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> Do Words Control Thought?
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Do Words Control Thought?

What I want to do here is compare the principle that words are ideas to the Sapir-Whorf hypothesis. which, according to Hofstadter in Lisp: Recursion and Generality, is the following.

Language controls thought.

I originally suspected the two were the same, but now I have a convincing argument that they aren't. If language is the same as words, and words are ideas, then the hypothesis translates to “ideas control thought”, which is not a vacuous statement. In fact, I don't even think it's a true statement. The way I'd describe the relation between ideas and thought is to say that thought is the manipulation of ideas.

On the other hand, the hypothesis does have an important grain of truth in it. Although ideas don't control thought, having the appropriate set of ideas at hand does facilitate thought. For me, the internal sensation is much as if I had to write down my thoughts as a series of sentences—having the appropriate set of words makes the sentences shorter and the writing quicker.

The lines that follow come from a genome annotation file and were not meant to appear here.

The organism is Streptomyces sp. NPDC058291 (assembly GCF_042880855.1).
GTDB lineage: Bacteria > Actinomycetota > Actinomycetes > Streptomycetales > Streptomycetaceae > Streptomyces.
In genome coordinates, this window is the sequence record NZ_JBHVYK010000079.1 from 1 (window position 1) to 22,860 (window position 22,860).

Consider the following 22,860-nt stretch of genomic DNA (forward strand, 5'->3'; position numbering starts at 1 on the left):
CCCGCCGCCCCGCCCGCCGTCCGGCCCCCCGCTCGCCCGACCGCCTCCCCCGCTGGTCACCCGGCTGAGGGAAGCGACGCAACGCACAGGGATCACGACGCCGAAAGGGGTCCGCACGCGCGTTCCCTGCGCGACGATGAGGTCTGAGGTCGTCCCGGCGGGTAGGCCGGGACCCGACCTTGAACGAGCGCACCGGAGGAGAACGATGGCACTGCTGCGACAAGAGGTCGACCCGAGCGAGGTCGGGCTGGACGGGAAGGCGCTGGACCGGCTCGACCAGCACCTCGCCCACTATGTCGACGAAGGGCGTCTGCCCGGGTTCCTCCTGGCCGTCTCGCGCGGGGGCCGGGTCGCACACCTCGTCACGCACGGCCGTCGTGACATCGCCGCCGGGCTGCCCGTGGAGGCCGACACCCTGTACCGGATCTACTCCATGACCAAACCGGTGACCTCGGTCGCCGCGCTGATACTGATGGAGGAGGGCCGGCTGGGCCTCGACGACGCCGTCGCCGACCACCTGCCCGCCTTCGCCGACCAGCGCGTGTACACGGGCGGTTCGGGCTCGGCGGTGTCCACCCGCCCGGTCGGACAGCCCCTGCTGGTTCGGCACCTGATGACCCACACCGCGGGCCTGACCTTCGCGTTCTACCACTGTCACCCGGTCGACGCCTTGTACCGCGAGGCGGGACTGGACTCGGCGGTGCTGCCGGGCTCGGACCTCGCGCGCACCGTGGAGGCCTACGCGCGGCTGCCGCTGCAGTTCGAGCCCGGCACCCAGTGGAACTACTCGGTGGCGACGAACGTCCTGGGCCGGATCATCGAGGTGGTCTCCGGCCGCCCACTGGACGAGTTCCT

By the way, I've never looked up anything by Sapir or Whorf; just about everything I know about their hypothesis comes from Hofstadter. As a result, it's possible I am completely missing the original point.

Speaking of language and thought, Neal Stephenson's book Snow Crash is apropos. I would have a hard time drawing the line between fact and fiction, at least as regards language, but there is clearly a basis of fact, and whatever parts are fictional are still thought-provoking. Here's one nice quotation I found.

“What makes one Sumerian city better than another one? A bigger ziggurat? A better football team?”

“Better me.”

“What are me?”

“Rules or principles that control the operation of society, like a code of laws, but on a more fundamental level.”

The impression I got from this and other passages was that me are much like memes … a nice coincidence of names, and one that provides another justification for the choice of the name “meme”.


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@ March (2000)